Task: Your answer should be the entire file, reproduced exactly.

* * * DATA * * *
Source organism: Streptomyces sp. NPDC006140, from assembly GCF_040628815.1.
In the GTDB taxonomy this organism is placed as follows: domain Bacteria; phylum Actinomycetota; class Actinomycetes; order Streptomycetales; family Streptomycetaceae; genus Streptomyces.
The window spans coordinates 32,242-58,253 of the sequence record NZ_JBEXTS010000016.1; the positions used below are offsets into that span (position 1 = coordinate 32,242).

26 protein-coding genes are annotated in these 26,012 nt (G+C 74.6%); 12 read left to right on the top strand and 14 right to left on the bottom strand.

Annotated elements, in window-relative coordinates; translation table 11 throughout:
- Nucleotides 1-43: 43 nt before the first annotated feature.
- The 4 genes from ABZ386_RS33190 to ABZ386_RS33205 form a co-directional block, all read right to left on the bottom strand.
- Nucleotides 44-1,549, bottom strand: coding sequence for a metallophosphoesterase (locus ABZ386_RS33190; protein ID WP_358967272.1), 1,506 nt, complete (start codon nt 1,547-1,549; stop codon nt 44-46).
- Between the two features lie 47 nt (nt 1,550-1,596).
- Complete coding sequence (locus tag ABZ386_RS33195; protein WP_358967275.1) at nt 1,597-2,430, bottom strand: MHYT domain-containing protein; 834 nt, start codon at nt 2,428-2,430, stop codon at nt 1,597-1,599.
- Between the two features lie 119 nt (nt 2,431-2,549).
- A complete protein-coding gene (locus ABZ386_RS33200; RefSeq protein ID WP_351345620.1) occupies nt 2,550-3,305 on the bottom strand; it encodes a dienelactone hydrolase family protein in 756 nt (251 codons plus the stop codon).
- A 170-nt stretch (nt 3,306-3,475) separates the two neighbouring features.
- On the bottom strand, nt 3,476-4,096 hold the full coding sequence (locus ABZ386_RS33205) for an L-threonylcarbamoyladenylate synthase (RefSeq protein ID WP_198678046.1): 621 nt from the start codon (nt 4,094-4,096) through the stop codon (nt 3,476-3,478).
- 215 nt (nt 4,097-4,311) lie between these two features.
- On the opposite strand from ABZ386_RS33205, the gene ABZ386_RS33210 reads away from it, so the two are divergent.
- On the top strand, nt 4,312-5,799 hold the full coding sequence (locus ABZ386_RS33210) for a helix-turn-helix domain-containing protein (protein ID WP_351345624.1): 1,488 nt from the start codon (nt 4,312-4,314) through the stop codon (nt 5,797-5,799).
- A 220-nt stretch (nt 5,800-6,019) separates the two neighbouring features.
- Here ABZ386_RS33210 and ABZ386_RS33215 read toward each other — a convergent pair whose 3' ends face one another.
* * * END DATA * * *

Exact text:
Source organism: Streptomyces sp. NPDC006140, from assembly GCF_040628815.1.
In the GTDB taxonomy this organism is placed as follows: domain Bacteria; phylum Actinomycetota; class Actinomycetes; order Streptomycetales; family Streptomycetaceae; genus Streptomyces.
The window spans coordinates 32,242-58,253 of the sequence record NZ_JBEXTS010000016.1; the positions used below are offsets into that span (position 1 = coordinate 32,242).

26 protein-coding genes are annotated in these 26,012 nt (G+C 74.6%); 12 read left to right on the top strand and 14 right to left on the bottom strand.

Annotated elements, in window-relative coordinates; translation table 11 throughout:
- Nucleotides 1-43: 43 nt before the first annotated feature.
- The 4 genes from ABZ386_RS33190 to ABZ386_RS33205 form a co-directional block, all read right to left on the bottom strand.
- Nucleotides 44-1,549, bottom strand: coding sequence for a metallophosphoesterase (locus ABZ386_RS33190; protein ID WP_358967272.1), 1,506 nt, complete (start codon nt 1,547-1,549; stop codon nt 44-46).
- Between the two features lie 47 nt (nt 1,550-1,596).
- Complete coding sequence (locus tag ABZ386_RS33195; protein WP_358967275.1) at nt 1,597-2,430, bottom strand: MHYT domain-containing protein; 834 nt, start codon at nt 2,428-2,430, stop codon at nt 1,597-1,599.
- Between the two features lie 119 nt (nt 2,431-2,549).
- A complete protein-coding gene (locus ABZ386_RS33200; RefSeq protein ID WP_351345620.1) occupies nt 2,550-3,305 on the bottom strand; it encodes a dienelactone hydrolase family protein in 756 nt (251 codons plus the stop codon).
- A 170-nt stretch (nt 3,306-3,475) separates the two neighbouring features.
- On the bottom strand, nt 3,476-4,096 hold the full coding sequence (locus ABZ386_RS33205) for an L-threonylcarbamoyladenylate synthase (RefSeq protein ID WP_198678046.1): 621 nt from the start codon (nt 4,094-4,096) through the stop codon (nt 3,476-3,478).
- 215 nt (nt 4,097-4,311) lie between these two features.
- On the opposite strand from ABZ386_RS33205, the gene ABZ386_RS33210 reads away from it, so the two are divergent.
- On the top strand, nt 4,312-5,799 hold the full coding sequence (locus ABZ386_RS33210) for a helix-turn-helix domain-containing protein (protein ID WP_351345624.1): 1,488 nt from the start codon (nt 4,312-4,314) through the stop codon (nt 5,797-5,799).
- A 220-nt stretch (nt 5,800-6,019) separates the two neighbouring features.
- Here ABZ386_RS33210 and ABZ386_RS33215 read toward each other — a convergent pair whose 3' ends face one another.